“Sport is a universal language that brings together peoples, and can help persons meet and overcome conflicts. Therefore, I encourage you to live the dimension of sports as the gymnasium of virtue in the full development of individuals and communities.” – Pope Francis
It figures that the one time my beloved city of Cleveland did something relevant and timely and AWESOME and RARE by winning a CHAMPIONSHIP, I was on a retreat.
Of course I was. Where else would I be?
In my quest to pursue the full certiication from the TOB Insititute, I decided it would be a great idea to take a week-long course for Theology of the Body in Pennsylvania. Day 1 of the retreat started the night of Game 7 of the Finals.
Now this may be starting out as a pity party for me, but hold on.
Yes, I missed out on high-fiving my family members and my friends who were watching the game at home or at bars or at watch parties. I missed seeing the team come home to thousands of people at the airport. I missed the million+ attended parade. I missed it all but there’s something to be said for social media at this point – the pictures and videos I saw of all of this was a sufficient substitute for being there in person. I was never more proud of my city and fellow Clevelanders. And to completeley honest, I needed to stop idolizing sports. So this was actually a great way to detach from it and realize there is much more to life than sports.
But of course that didn’t stop me from watching the final 5 minutes of the game. 🙂
Those (very few) of us that watched the last moment of the game on our little mobile devices at the retreat center screamed and shouted and celebrated once that final buzzer sounded and the game was over. We remarked how it seemed like we were in disbelief. I know I was! I didn’t really celebrate until I saw about a minute or two of the team on the court. Then it became “real.” But even the next day, so many people remarked on how surreal it was. I myself even posted:
“Is this real life? Did this really happen? We WON something!?”
To the outsider, yes, it’s just sports. It’s entertainment. And those of us who are fans had nothing to do with the team winning this trophy. But when people, complete strangers, are crying and hugging each other and smiling and saying “We did it! We won!” you get this feeling in your heart that says, “We are united in this!” Even if it’s just for this one brief moment.
There are far more important things that will (and have) taken over the headlines in the week since the Cavs won this championship. I noticed one of my friends posted something on Facebook about how this world is so messed up (she used much more colorful language) when more people are celebrating the Cavs win than focusing on gun control in the wake of some recent violence in this country.
(Instead of responding directly I was inspired to write this post. So thank you for the inspiration, friend!)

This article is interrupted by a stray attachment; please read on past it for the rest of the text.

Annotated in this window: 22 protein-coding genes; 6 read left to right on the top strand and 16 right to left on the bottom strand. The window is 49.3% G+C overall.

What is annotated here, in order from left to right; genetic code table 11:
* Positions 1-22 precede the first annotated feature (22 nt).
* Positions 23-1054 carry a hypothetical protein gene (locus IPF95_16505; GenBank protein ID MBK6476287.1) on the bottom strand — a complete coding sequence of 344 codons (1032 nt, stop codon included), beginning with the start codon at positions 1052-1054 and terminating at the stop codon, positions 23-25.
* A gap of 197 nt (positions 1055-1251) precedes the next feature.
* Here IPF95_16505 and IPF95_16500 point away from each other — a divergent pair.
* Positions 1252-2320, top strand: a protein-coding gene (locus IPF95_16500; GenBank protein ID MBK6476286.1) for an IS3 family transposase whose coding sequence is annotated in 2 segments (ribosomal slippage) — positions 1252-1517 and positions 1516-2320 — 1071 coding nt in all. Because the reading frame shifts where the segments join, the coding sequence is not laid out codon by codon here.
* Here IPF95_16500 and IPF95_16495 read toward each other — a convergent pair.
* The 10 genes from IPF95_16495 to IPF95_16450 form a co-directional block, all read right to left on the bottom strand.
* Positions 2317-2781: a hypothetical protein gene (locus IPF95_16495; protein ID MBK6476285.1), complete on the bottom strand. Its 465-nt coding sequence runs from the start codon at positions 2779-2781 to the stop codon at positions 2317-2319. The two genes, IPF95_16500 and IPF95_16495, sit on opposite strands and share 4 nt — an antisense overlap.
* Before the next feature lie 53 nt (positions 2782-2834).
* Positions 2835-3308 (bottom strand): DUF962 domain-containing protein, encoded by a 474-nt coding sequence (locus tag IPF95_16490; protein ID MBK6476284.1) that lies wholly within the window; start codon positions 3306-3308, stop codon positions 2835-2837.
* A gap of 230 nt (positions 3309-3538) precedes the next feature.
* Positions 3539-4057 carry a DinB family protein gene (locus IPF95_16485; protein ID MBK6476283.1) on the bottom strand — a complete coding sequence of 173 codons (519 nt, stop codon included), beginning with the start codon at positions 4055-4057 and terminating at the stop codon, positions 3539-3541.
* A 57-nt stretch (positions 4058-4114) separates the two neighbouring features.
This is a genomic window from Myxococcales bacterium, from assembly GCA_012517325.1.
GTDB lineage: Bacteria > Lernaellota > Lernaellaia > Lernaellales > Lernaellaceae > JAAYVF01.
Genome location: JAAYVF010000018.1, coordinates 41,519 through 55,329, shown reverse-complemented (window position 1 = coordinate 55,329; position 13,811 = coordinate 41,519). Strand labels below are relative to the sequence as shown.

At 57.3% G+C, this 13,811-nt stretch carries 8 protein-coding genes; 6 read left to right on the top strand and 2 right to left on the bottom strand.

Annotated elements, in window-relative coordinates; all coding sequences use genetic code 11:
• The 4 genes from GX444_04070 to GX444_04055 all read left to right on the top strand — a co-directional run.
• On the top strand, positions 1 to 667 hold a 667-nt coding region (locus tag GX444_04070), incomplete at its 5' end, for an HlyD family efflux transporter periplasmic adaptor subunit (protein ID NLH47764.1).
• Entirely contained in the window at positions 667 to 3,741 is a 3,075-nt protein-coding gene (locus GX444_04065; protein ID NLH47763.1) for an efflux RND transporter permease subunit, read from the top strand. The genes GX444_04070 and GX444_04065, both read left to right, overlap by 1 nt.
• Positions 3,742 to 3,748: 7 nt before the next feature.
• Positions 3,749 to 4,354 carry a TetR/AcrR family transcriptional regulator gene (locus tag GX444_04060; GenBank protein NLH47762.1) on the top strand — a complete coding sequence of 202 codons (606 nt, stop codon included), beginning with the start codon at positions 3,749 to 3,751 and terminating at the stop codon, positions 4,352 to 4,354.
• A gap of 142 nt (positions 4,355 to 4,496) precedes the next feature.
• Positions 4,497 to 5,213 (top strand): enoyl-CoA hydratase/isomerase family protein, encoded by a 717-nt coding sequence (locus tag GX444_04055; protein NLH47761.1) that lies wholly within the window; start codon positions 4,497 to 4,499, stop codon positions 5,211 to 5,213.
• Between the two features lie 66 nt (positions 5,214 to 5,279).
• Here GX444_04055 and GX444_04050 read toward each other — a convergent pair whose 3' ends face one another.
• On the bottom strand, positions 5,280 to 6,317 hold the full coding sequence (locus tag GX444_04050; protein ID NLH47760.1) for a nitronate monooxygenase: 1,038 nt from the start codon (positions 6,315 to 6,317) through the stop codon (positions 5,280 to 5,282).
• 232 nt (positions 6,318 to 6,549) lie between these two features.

Of course we should focus on preventing violence, ending terrorism, looking for cures for diseases, feeding the hungry, etc. The problems we have in this world are endless. But can we allow ourselves to celebrate for a brief moment?
Those that just want to despair and complain and lament that this country has its problems and we’re too busy celebrating a silly basketball game to take notice isn’t fair.
Where’s the allowance for joy to balance out all the evil being done in this world? Isn’t it nice, once in a while, to take a breather from the bad to relish in the good?
I think we can use the escape of sports entertainment to briefly take our minds into something “other worldly.” Some that feels like a dream, especially to the fans who live in the city that WINS. Allow people to be joyful. Allow their smiles to bring back memories for you when you celebrated something with your favorite team or when you were with family or friends at a party, a wedding, a graduation, etc.
And here’s something you may not know: That dreamy feeling does last forever. But only in one place. It’s a place that puts a record breaking parade to shame. A place where the feeling of a championship win occurs every time someone enters there. Some don’t believe it exists. But many of us do. And that’s what I live for. That feeling of never-ending bliss. That’s what keeps me going.
Dr. Bob Rice from Franciscan University at Steubenville wrote about this place that also served as inspiration for this post today:
Imagine this: You close your eyes for the last time on this earth, and when you open them again, you are in a different place. It is the most beautiful place you have ever seen. Before you is the finish line. As you head toward it, you see deceased family members calling your name and shouting for joy. You see angels and saints clapping and shouting louder and louder. Behind the finish line you see Jesus, with a huge smile and His arms outstretched. As you break through the finish line into his arms, all of creation erupts in song. He then puts you on a pedestal and, in front of all of creation, he places on your head the crown of life. It is the most incredible moment you will ever experience. And it will continue forever.
How beautiful is that?!?
I know not everyone believes. And it’s still hard for me sometimes to truly believe this, too.
But if there are people walking around just assuming there’s NOTHING at the end of life, well…what would be the point of all of this? What in the world are you living for if you don’t think there’s an endgame?
There’s gotta be an epilogue to this life. That’s how I get through the depressing and dark times and awful headlines that I read every day.
I try my very hardest to live in the moment, knowing the ultimate celebration awaits us all. God-willing, I’ll see you there. And the best part? EVERYONE GETS A TROPHY!!!